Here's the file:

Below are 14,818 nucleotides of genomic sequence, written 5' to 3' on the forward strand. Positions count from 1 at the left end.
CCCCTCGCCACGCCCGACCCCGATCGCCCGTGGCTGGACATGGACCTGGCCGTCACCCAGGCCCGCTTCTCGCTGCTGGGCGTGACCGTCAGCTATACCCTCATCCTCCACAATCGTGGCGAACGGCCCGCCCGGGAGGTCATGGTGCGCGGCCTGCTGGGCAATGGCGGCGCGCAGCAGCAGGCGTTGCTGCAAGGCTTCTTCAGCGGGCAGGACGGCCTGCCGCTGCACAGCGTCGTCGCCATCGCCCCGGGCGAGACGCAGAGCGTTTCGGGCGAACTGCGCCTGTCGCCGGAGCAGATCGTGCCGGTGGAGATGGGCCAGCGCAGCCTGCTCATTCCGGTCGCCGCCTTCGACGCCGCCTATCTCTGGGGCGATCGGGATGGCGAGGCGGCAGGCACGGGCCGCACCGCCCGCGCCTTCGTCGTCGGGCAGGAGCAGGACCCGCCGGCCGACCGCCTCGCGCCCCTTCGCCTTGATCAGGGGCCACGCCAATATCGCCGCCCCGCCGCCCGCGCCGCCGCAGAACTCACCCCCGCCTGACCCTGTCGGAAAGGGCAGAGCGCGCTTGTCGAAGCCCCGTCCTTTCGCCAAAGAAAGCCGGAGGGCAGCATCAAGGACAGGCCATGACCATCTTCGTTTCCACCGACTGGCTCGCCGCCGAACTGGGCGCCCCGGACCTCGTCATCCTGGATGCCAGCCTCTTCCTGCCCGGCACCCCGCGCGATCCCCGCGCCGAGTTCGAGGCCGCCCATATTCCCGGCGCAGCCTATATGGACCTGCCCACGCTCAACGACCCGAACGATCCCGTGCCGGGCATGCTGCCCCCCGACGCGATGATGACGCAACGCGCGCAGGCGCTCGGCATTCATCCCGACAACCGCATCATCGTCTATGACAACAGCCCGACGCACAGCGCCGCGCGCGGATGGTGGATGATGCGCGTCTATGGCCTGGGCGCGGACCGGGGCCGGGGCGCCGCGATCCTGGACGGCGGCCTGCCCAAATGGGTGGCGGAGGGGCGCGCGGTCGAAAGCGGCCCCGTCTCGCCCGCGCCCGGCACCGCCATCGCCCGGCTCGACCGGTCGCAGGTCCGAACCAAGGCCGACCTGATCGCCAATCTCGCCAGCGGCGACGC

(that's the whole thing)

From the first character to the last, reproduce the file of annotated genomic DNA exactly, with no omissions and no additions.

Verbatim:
Below are 14,818 nucleotides of genomic sequence, written 5' to 3' on the forward strand. Positions count from 1 at the left end.
CCCCTCGCCACGCCCGACCCCGATCGCCCGTGGCTGGACATGGACCTGGCCGTCACCCAGGCCCGCTTCTCGCTGCTGGGCGTGACCGTCAGCTATACCCTCATCCTCCACAATCGTGGCGAACGGCCCGCCCGGGAGGTCATGGTGCGCGGCCTGCTGGGCAATGGCGGCGCGCAGCAGCAGGCGTTGCTGCAAGGCTTCTTCAGCGGGCAGGACGGCCTGCCGCTGCACAGCGTCGTCGCCATCGCCCCGGGCGAGACGCAGAGCGTTTCGGGCGAACTGCGCCTGTCGCCGGAGCAGATCGTGCCGGTGGAGATGGGCCAGCGCAGCCTGCTCATTCCGGTCGCCGCCTTCGACGCCGCCTATCTCTGGGGCGATCGGGATGGCGAGGCGGCAGGCACGGGCCGCACCGCCCGCGCCTTCGTCGTCGGGCAGGAGCAGGACCCGCCGGCCGACCGCCTCGCGCCCCTTCGCCTTGATCAGGGGCCACGCCAATATCGCCGCCCCGCCGCCCGCGCCGCCGCAGAACTCACCCCCGCCTGACCCTGTCGGAAAGGGCAGAGCGCGCTTGTCGAAGCCCCGTCCTTTCGCCAAAGAAAGCCGGAGGGCAGCATCAAGGACAGGCCATGACCATCTTCGTTTCCACCGACTGGCTCGCCGCCGAACTGGGCGCCCCGGACCTCGTCATCCTGGATGCCAGCCTCTTCCTGCCCGGCACCCCGCGCGATCCCCGCGCCGAGTTCGAGGCCGCCCATATTCCCGGCGCAGCCTATATGGACCTGCCCACGCTCAACGACCCGAACGATCCCGTGCCGGGCATGCTGCCCCCCGACGCGATGATGACGCAACGCGCGCAGGCGCTCGGCATTCATCCCGACAACCGCATCATCGTCTATGACAACAGCCCGACGCACAGCGCCGCGCGCGGATGGTGGATGATGCGCGTCTATGGCCTGGGCGCGGACCGGGGCCGGGGCGCCGCGATCCTGGACGGCGGCCTGCCCAAATGGGTGGCGGAGGGGCGCGCGGTCGAAAGCGGCCCCGTCTCGCCCGCGCCCGGCACCGCCATCGCCCGGCTCGACCGGTCGCAGGTCCGAACCAAGGCCGACCTGATCGCCAATCTCGCCAGCGGCGACGC